Footloose and fancy free on Footprints

It is 1964 and the world is your oyster. These young women are enjoying themselves at a friend’s 21st birthday party in Ōtāhuhu in 1964.

With the excitement and verve of the 1960s young women stepped out into the world with different expectations and hopes than previous generations. In the years to come the momentum for change increased, many women challenged the norm, dared to be different, and in doing so created a revolution.

“I’m young and I love to be young
I’m free and I love to be free
To live my life the way that I want
To say and do whatever I please” 

Traditionally a pivotal moment in the lives of men and women, turning 21 symbolised the key to the door of adulthood. These young women decked out in the latest fashion and with gorgeous hairdos, are ready to have some fun. This photograph was found amongst the incoming Beauty Pageant Collection archive material, donated by Val Lott. Val Lott can be seen in this photograph seated in the centre immediately behind the group, her twin sister Dawn, is seated at the front left. This is one of the photographs in the latest release of images in our Footprints database.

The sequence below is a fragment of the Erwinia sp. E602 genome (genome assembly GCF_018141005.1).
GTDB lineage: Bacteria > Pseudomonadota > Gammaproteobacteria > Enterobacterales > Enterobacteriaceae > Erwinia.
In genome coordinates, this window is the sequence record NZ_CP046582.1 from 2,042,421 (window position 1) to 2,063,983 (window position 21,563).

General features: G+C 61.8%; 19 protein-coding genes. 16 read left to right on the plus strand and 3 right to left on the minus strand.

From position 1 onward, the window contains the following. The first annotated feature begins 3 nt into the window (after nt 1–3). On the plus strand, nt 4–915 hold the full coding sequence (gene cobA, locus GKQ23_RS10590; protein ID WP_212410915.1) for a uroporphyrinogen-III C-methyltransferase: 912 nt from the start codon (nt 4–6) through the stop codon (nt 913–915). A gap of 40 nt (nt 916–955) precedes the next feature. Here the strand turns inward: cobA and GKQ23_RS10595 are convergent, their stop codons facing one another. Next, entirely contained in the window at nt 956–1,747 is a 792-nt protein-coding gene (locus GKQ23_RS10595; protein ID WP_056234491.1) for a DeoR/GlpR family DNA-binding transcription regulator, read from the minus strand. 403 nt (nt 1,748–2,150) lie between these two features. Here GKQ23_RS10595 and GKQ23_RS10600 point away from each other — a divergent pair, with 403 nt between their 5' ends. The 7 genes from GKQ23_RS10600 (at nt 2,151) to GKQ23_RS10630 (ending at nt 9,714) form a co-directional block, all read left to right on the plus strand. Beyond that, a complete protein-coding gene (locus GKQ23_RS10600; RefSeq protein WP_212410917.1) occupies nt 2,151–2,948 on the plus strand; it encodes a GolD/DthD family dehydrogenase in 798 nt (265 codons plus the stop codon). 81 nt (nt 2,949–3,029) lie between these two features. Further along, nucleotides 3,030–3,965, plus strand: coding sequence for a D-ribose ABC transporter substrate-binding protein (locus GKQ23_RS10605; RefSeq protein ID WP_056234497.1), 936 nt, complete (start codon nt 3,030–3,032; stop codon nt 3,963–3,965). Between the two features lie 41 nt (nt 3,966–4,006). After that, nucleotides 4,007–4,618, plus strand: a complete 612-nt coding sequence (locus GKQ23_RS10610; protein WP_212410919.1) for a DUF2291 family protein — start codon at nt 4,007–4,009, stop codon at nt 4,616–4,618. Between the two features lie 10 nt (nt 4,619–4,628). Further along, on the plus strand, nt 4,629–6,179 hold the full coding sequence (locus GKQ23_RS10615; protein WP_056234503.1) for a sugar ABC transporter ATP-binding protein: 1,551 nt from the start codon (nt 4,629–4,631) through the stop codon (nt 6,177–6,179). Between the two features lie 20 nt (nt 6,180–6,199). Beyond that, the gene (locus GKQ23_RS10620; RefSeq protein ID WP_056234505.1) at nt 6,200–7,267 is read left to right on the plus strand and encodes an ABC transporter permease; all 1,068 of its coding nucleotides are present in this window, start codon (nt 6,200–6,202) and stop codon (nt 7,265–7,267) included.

Ian Barton kindly donated a number of images relating to the Hunua area, including the celebrations at the Hunua School Centennial and District Reunion in March 1976. Here the schoolchildren are footloose but perhaps not fancy- free as they walk back to class after break.

Photographer Andrew Pettengell has provided us with a wonderful range of images from his commissioned contemporary work. The subjects include historic buildings, churches and schools. A range of memorials and contemporary scenic shots complete the picture.

Carolyn Buchanan has generously donated to us approximately 2000 contemporary images largely of the local area of which a selection has been put onto Footprints. Among these images are a range of landscape scenes with beautiful blue skies and beckoning beaches.

Feel free to take a wander through the wide range of images in our collection; you may well come across some places that you have been before, if not, you may like to venture into new territory.

Author: Sharon Smith, South Auckland Research Centre